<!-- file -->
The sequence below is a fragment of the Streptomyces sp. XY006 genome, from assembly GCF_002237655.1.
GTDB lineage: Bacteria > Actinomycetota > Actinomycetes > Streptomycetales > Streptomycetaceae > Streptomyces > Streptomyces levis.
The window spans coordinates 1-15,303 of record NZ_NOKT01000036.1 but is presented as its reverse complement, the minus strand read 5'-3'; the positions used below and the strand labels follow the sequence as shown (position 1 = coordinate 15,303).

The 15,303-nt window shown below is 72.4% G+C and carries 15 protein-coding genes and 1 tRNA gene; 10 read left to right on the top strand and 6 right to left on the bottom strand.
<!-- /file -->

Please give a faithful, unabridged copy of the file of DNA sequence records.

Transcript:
The sequence below is a fragment of the Streptomyces sp. XY006 genome, from assembly GCF_002237655.1.
GTDB lineage: Bacteria > Actinomycetota > Actinomycetes > Streptomycetales > Streptomycetaceae > Streptomyces > Streptomyces levis.
The window spans coordinates 1-15,303 of record NZ_NOKT01000036.1 but is presented as its reverse complement, the minus strand read 5'-3'; the positions used below and the strand labels follow the sequence as shown (position 1 = coordinate 15,303).

The 15,303-nt window shown below is 72.4% G+C and carries 15 protein-coding genes and 1 tRNA gene; 10 read left to right on the top strand and 6 right to left on the bottom strand.